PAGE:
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China shames officials by making public list of violations

Publication Date : 12-02-2014

 

China's leading security body has made public 10 cases of police officers, prosecutors or judges being punished for transgressions ranging from bribe-taking and drunken driving to homicide, as part of an intensified effort to fight corruption and improve work style.

In an online news statement, the Commission for Political and Legal Affairs of the Communist Party of China Central Committee also said on Tuesday that the nation's enforcement authorities should boost efforts to fight corruption and stamp out illegal activities.

On Sunday, the Party's Central Commission for Discipline Inspection had published its own list of incidents, such as assault and drunken driving, involving four of its own officials.

The 10 cases of disciplinary or legal violations published by the security body include five cases involving police officers, two involving prosecutors and one involving a judge.

The other two cases involve Cao Yunping, the former deputy head of the Guizhou provincial department of justice, and Liu Yong, an official with the Supreme People's Court.

Cao and several other officials were dismissed for not fulfilling their duties in keeping prohibited goods out of prisons in the province.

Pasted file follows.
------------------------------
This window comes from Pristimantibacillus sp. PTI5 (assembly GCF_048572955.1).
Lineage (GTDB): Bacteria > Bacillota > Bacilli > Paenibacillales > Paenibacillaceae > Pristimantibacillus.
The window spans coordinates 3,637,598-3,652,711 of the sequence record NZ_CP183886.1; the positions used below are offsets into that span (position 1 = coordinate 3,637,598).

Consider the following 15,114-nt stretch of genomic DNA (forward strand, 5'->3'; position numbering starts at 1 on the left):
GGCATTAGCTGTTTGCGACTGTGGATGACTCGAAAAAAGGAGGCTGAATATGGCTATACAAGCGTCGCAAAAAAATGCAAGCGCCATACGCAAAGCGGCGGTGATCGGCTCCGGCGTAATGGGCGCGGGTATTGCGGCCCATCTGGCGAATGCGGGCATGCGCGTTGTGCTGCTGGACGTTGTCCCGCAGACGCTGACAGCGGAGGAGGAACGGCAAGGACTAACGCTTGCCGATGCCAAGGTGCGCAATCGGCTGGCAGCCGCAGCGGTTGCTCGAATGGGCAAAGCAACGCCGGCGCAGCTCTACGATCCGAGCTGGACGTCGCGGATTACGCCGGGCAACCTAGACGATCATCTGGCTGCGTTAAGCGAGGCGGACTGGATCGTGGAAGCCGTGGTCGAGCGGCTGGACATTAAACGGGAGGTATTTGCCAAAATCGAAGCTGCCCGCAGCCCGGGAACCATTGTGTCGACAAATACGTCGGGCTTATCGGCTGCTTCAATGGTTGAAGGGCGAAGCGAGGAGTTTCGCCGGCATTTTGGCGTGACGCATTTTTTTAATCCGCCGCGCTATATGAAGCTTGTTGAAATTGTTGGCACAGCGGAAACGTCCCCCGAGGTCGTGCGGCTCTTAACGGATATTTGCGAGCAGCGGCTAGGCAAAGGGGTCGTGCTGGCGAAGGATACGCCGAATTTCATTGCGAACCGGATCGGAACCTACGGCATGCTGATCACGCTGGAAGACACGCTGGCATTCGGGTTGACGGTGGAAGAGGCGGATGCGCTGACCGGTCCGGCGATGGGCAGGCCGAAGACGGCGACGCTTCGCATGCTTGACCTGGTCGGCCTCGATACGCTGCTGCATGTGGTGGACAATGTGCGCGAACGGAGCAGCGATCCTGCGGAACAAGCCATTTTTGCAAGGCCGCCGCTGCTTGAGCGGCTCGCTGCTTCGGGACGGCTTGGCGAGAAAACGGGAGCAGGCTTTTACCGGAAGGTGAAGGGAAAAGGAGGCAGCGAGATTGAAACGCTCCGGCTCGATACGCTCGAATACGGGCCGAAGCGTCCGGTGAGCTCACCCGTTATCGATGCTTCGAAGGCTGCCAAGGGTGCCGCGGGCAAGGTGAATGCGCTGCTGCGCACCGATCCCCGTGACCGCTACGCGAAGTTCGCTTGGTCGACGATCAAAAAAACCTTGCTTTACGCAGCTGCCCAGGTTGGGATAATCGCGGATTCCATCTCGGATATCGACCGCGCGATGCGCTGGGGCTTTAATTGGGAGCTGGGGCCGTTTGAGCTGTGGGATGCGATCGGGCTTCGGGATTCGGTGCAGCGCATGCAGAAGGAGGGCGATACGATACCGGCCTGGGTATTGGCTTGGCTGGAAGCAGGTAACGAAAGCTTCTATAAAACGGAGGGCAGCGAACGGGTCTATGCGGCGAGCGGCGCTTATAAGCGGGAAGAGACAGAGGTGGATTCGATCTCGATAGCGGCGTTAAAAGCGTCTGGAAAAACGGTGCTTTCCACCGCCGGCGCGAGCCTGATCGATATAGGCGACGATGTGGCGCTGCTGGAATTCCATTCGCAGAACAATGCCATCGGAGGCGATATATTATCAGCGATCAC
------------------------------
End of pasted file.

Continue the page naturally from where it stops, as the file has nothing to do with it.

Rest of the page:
Liu was punished after he was found to have accepted bribes that amounted to more than 2 million yuan (US$330,000).

In one of the 10 cases, Tong Jianming, a former Ministry of Public Security official in charge of identity card management, was found to have accepted more than 2.2 million yuan in bribes.

Tong, who has been expelled from the Party and stripped of his positions, has been transferred to judicial organs for prosecution.

In another case, Hu Ping, a police officer in Pingnan county, Guangxi Zhuang autonomous region, shot and killed one local vendor and wounded another while under the influence of alcohol on the night of October 28.

Hu has been expelled from the Party and his positions and prosecuted. The leading officials with the police in Pingnan have also been dismissed.

In a case involving prosecutors, Yu Lifeng, the deputy procurator general with the people's procuratorate in the Yichun district of Yichun, Heilongjiang province, was expelled from his positions and later sentenced to two years in prison after he was involved in a hit-and-run driving accident that resulted in a death.

The leading security body said some of the cases exposed problems of a "privileged mentality" and "corrupt lifestyle" among some law enforcement officials.

It said that it will publish cases of disciplinary and law violations incurred by law enforcement officers on an occasional basis starting this year.

"Police officers, prosecutors and judges have power over people's lives. Failure to constrain their power would result in more severe corruption in society," said Xu Yaotong, professor of politics at the Chinese Academy of Governance.

Xu said the authority's decision to publish the cases is aimed at further improving public supervision and emphasizing on the rule of law.

 

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